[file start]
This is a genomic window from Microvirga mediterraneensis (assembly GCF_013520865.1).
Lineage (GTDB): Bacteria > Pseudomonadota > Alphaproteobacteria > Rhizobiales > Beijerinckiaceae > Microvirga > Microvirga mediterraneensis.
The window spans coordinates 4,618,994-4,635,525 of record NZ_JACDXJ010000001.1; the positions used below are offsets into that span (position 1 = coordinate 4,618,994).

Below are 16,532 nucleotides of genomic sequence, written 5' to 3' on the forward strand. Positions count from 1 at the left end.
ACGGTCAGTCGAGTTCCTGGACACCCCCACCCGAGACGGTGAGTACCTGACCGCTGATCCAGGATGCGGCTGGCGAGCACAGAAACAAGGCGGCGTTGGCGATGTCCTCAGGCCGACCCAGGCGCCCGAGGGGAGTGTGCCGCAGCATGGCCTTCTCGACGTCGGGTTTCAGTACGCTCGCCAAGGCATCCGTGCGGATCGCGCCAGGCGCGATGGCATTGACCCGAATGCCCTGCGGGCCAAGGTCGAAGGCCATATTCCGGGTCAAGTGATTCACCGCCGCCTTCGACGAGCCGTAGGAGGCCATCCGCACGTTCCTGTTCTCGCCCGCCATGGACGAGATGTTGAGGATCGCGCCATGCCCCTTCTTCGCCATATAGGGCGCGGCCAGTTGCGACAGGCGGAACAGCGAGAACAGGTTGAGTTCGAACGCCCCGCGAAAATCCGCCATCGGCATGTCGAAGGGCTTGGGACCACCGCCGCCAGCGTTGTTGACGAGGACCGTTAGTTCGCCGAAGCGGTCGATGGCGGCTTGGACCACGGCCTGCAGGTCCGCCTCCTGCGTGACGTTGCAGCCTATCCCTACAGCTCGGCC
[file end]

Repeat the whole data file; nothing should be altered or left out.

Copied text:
This is a genomic window from Microvirga mediterraneensis (assembly GCF_013520865.1).
Lineage (GTDB): Bacteria > Pseudomonadota > Alphaproteobacteria > Rhizobiales > Beijerinckiaceae > Microvirga > Microvirga mediterraneensis.
The window spans coordinates 4,618,994-4,635,525 of record NZ_JACDXJ010000001.1; the positions used below are offsets into that span (position 1 = coordinate 4,618,994).

Below are 16,532 nucleotides of genomic sequence, written 5' to 3' on the forward strand. Positions count from 1 at the left end.
ACGGTCAGTCGAGTTCCTGGACACCCCCACCCGAGACGGTGAGTACCTGACCGCTGATCCAGGATGCGGCTGGCGAGCACAGAAACAAGGCGGCGTTGGCGATGTCCTCAGGCCGACCCAGGCGCCCGAGGGGAGTGTGCCGCAGCATGGCCTTCTCGACGTCGGGTTTCAGTACGCTCGCCAAGGCATCCGTGCGGATCGCGCCAGGCGCGATGGCATTGACCCGAATGCCCTGCGGGCCAAGGTCGAAGGCCATATTCCGGGTCAAGTGATTCACCGCCGCCTTCGACGAGCCGTAGGAGGCCATCCGCACGTTCCTGTTCTCGCCCGCCATGGACGAGATGTTGAGGATCGCGCCATGCCCCTTCTTCGCCATATAGGGCGCGGCCAGTTGCGACAGGCGGAACAGCGAGAACAGGTTGAGTTCGAACGCCCCGCGAAAATCCGCCATCGGCATGTCGAAGGGCTTGGGACCACCGCCGCCAGCGTTGTTGACGAGGACCGTTAGTTCGCCGAAGCGGTCGATGGCGGCTTGGACCACGGCCTGCAGGTCCGCCTCCTGCGTGACGTTGCAGCCTATCCCTACAGCTCGGCC